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Long IslandLI Life

Nassau: 'Souper Bowl' food drive

Fifth-graders Brianna Haskins, Nicole Celis, Jarrod Pine and

Fifth-graders Brianna Haskins, Nicole Celis, Jarrod Pine and Matthew Eisenberg at Lindell Elementary School in Long Beach help collect canned goods for the Souper Bowl food drive to aid the Long Beach Food & Friendship INN. (February 2012) Photo Credit: Handout

Some Long Island schools scored big last weekend by putting a charitable twist on the year's biggest sporting event.

The Long Beach school district's six schools, led by Lindell Elementary School, as well as North Ridge Primary School in Commack, recently collected thousands of cans of soup through separate "Souper Bowl" fundraisers from early January through Super Bowl Sunday.

Long Beach's can collections benefited the Long Beach Food & Friendship INN, while North Ridge Primary School amassed more than 8,000 cans for Long Island Cares in Hauppauge.

"The Lindell school community was so generous, we could barely fit all the food they collected into the storerooms," said Gail Topple, a staff member at the Long Beach INN.

The "Souper Bowl" collection has been an annual event at Lindell for more than 10 years, school officials said. It was expanded to all district schools this year with the help of the Long Beach Teachers Association. At Lindell, fliers were sent home to all families and a Student Council member visited each K-5 class to spread the word.

A school custodian volunteered to transport the collection to the INN last weekend.

"I think our school has a keen sense of philanthropy," said Jane Quinton, Lindell's Student Council adviser. "We're making children aware that they can develop habits of the heart even at an early age."

In Commack, North Ridge's collection was enough to create meals for 6,750 families, according to Long Island Cares.

"We doubled the amount we collected last year," said Lorraine Esposito, the school's physical education teacher, who ran the event and called the number of cans "overwhelming."


GARDEN CITYLiterary magazine prize

Garden City High School's literary magazine, Dead Poets Society, recently was selected by the National Council of Teachers of English to receive the organization's Highest Award for its 2010-11 publication. The 10-page magazine was the sole recipient among New York schools and was one of only 38 student magazines nationwide to earn the honor.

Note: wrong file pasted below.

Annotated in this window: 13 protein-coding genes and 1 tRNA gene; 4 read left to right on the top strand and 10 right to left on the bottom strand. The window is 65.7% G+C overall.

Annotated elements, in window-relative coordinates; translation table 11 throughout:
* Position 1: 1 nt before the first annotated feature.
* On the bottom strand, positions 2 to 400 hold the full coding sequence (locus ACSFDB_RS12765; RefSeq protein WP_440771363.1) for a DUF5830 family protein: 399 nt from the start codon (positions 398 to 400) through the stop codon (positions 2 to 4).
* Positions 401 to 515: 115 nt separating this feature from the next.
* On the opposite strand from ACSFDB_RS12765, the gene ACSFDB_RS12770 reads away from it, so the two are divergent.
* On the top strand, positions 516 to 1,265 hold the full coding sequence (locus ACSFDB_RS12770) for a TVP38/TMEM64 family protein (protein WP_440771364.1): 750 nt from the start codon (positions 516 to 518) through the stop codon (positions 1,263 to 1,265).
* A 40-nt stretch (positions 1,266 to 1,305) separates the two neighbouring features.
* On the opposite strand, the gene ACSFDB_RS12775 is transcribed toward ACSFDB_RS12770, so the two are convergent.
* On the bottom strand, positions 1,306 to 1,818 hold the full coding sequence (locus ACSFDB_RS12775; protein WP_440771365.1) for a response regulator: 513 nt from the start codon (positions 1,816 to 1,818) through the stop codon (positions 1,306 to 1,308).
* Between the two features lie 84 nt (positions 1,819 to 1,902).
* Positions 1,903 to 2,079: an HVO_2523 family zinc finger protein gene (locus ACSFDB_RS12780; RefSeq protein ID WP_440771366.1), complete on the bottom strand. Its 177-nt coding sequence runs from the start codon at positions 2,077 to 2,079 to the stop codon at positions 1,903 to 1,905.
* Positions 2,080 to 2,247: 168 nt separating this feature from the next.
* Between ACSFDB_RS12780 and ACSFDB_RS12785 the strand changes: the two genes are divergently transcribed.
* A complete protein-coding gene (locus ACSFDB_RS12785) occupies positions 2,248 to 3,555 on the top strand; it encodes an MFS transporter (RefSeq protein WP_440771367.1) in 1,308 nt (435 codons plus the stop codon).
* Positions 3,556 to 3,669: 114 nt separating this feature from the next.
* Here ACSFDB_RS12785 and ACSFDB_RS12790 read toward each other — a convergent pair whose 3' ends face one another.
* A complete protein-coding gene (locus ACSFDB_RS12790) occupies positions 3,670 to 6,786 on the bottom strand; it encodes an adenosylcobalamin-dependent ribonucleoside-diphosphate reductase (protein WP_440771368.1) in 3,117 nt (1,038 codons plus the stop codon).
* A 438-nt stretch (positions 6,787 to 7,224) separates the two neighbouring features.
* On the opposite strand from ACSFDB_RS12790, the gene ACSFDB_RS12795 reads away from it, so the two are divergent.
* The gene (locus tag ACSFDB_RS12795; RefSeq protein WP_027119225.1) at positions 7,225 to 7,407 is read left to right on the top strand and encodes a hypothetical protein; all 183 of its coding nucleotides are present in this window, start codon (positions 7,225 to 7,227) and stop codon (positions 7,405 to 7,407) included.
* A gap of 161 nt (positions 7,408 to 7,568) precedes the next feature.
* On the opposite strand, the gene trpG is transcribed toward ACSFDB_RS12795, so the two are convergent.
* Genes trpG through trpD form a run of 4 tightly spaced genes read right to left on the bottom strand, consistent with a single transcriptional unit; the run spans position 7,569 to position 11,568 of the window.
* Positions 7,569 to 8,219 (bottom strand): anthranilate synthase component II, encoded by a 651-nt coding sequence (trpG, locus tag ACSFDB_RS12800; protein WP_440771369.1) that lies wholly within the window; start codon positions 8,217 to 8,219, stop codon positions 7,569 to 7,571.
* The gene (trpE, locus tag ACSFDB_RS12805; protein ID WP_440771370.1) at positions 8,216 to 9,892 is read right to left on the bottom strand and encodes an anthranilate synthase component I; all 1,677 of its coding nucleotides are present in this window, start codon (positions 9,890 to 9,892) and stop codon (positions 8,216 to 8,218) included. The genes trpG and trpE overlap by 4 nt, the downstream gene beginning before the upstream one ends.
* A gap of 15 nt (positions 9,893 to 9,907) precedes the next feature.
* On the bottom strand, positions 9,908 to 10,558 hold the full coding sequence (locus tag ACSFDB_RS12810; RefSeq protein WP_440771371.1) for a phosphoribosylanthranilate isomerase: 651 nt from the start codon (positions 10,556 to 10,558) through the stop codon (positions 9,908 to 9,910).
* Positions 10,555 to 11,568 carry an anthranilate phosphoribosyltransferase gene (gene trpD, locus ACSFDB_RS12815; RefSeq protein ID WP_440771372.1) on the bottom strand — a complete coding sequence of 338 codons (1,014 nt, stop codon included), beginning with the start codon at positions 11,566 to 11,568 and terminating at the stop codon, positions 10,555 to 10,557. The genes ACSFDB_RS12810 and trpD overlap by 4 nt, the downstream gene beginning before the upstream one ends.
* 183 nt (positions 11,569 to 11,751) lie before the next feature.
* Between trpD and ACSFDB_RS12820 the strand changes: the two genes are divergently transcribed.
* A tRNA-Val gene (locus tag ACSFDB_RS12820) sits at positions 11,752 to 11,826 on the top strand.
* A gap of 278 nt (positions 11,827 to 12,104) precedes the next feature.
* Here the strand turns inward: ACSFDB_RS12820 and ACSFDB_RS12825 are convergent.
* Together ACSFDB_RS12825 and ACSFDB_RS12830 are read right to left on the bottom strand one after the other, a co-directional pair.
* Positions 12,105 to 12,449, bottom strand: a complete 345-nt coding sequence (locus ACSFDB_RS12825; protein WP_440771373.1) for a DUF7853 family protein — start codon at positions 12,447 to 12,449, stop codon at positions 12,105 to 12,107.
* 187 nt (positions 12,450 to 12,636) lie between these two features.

"I am so proud of the students and all of the club's hard work for last year's publication," said magazine adviser Julie Zafiropoulos. Student editors were Elizabeth Butler, Kevin Castellano, Collier Curran, Jill Dane, Peyton Flynn, Peter Levchuck, Alessia Merritts and Madeline Roberti.


LYNBROOKCabaret Night

Lynbrook High School's Tri-M Music Honor Society recently coordinated an 11th annual Cabaret Night that transformed the school's cafeteria into a "cozy cabaret" to showcase student talent while raising money for local charities, school officials said. The event included 20 student acts that ranged from modern dance to individual vocal performances.

"This venue gives us a chance to show off unique talent and styles you don't necessarily see in a regular school performance," Tri-M president Christina Cuevas said.

The event raised more than $1,500 for the food pantries at St. Raymond's Roman Catholic Church in East Rockaway and Our Lady of Peace Roman Catholic Church in Lynbrook.


COUNTYWIDEHoratio Alger scholars

Nassau County students Anthony Riccardi of Mineola High School and Kathleen da Silva of Seaford High School were among a group of 25 statewide to recently receive $5,000 scholarships from the Horatio Alger Association of Distinguished Americans, a nonprofit that honors the achievements of individuals who have succeeded despite adversity.

To be eligible for the scholarship, students should be in "critical financial need," the association said, meaning their family has an adjusted gross income of $50,000 or less. The scholarship also assesses academics and extracurricular involvement.


ISLANDWIDELI Technology Summit

More than 500 Long Island educators recently explored the latest educational technologies and how to implement them in the classroom at the 2011-12 Long Island Technology Summit. The event included lectures, workshops and demonstrations on topics such as converting text into interactive formats, using iPads, and improving literacy through the use of free online applications.

"Students today are immersed in the culture of technology with iPads and iPods," said keynote speaker Eric Sheninger, principal of New Milford High School in New Jersey. "Social media is not the enemy, and we need it to open up the conversations and become more transparent."

The event was presented by all three branches of Long Island BOCES -- Nassau, Eastern and Western Suffolk -- and was held at the Huntington Hilton.

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